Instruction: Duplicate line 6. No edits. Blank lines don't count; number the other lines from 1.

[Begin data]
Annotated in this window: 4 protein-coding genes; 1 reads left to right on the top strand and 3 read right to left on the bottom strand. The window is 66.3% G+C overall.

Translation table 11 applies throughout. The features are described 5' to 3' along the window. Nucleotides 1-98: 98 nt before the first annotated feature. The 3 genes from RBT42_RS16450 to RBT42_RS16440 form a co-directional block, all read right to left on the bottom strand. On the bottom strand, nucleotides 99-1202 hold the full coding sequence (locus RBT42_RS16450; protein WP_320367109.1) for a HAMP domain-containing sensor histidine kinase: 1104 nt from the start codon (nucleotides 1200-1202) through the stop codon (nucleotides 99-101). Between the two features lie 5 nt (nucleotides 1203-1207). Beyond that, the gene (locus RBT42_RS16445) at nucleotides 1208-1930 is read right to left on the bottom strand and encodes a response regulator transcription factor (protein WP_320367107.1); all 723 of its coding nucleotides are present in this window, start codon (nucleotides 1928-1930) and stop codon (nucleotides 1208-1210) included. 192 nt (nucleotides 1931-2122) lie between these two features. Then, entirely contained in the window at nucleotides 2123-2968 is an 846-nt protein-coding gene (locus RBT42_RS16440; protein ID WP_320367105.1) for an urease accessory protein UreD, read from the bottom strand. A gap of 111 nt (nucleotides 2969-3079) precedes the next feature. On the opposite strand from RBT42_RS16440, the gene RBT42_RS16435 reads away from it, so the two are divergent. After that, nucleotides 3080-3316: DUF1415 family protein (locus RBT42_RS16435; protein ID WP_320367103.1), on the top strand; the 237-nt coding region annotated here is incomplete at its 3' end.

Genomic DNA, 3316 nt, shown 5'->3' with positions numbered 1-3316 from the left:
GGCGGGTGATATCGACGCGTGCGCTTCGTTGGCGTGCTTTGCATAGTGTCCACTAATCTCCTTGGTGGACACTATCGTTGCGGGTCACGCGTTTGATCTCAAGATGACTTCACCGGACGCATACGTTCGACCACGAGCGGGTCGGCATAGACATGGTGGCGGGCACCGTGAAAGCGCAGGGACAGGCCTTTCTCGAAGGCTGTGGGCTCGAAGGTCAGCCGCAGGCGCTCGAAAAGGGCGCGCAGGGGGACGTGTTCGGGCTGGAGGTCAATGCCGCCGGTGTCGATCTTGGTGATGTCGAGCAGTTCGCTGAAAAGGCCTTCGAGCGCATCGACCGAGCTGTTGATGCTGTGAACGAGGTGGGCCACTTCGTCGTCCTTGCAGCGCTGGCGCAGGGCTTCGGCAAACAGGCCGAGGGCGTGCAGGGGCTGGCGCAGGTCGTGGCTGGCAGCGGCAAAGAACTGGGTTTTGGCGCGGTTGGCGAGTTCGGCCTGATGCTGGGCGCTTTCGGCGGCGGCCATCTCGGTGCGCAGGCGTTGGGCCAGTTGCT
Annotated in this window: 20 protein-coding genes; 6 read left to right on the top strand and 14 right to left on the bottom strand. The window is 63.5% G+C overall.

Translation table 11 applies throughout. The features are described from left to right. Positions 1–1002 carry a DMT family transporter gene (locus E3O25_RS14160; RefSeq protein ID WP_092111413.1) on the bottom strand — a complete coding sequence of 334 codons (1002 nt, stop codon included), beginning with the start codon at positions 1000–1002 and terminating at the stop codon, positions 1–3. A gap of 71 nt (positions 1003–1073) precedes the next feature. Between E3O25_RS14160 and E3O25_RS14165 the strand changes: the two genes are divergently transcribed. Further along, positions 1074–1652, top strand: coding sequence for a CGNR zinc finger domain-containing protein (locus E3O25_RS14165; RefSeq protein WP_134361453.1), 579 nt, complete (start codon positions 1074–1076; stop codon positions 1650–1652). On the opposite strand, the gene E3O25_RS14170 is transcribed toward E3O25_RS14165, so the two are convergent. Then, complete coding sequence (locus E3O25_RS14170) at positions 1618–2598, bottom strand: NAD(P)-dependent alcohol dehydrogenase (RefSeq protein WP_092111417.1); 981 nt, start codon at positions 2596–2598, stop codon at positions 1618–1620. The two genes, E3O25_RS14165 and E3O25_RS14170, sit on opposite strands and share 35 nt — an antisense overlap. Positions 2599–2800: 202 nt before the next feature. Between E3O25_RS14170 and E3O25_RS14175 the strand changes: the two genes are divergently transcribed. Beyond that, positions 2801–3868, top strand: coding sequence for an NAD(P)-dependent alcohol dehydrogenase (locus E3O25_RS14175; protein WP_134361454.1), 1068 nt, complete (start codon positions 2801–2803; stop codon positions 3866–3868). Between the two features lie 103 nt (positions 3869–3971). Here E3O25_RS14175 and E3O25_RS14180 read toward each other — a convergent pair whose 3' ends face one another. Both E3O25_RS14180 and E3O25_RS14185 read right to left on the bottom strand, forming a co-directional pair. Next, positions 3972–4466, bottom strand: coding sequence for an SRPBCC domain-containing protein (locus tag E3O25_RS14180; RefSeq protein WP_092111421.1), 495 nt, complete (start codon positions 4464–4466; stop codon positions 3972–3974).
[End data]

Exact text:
Translation table 11 applies throughout. The features are described from left to right. Positions 1–1002 carry a DMT family transporter gene (locus E3O25_RS14160; RefSeq protein ID WP_092111413.1) on the bottom strand — a complete coding sequence of 334 codons (1002 nt, stop codon included), beginning with the start codon at positions 1000–1002 and terminating at the stop codon, positions 1–3. A gap of 71 nt (positions 1003–1073) precedes the next feature. Between E3O25_RS14160 and E3O25_RS14165 the strand changes: the two genes are divergently transcribed. Further along, positions 1074–1652, top strand: coding sequence for a CGNR zinc finger domain-containing protein (locus E3O25_RS14165; RefSeq protein WP_134361453.1), 579 nt, complete (start codon positions 1074–1076; stop codon positions 1650–1652). On the opposite strand, the gene E3O25_RS14170 is transcribed toward E3O25_RS14165, so the two are convergent. Then, complete coding sequence (locus E3O25_RS14170) at positions 1618–2598, bottom strand: NAD(P)-dependent alcohol dehydrogenase (RefSeq protein WP_092111417.1); 981 nt, start codon at positions 2596–2598, stop codon at positions 1618–1620. The two genes, E3O25_RS14165 and E3O25_RS14170, sit on opposite strands and share 35 nt — an antisense overlap. Positions 2599–2800: 202 nt before the next feature. Between E3O25_RS14170 and E3O25_RS14175 the strand changes: the two genes are divergently transcribed. Beyond that, positions 2801–3868, top strand: coding sequence for an NAD(P)-dependent alcohol dehydrogenase (locus E3O25_RS14175; protein WP_134361454.1), 1068 nt, complete (start codon positions 2801–2803; stop codon positions 3866–3868). Between the two features lie 103 nt (positions 3869–3971). Here E3O25_RS14175 and E3O25_RS14180 read toward each other — a convergent pair whose 3' ends face one another. Both E3O25_RS14180 and E3O25_RS14185 read right to left on the bottom strand, forming a co-directional pair. Next, positions 3972–4466, bottom strand: coding sequence for an SRPBCC domain-containing protein (locus tag E3O25_RS14180; RefSeq protein WP_092111421.1), 495 nt, complete (start codon positions 4464–4466; stop codon positions 3972–3974).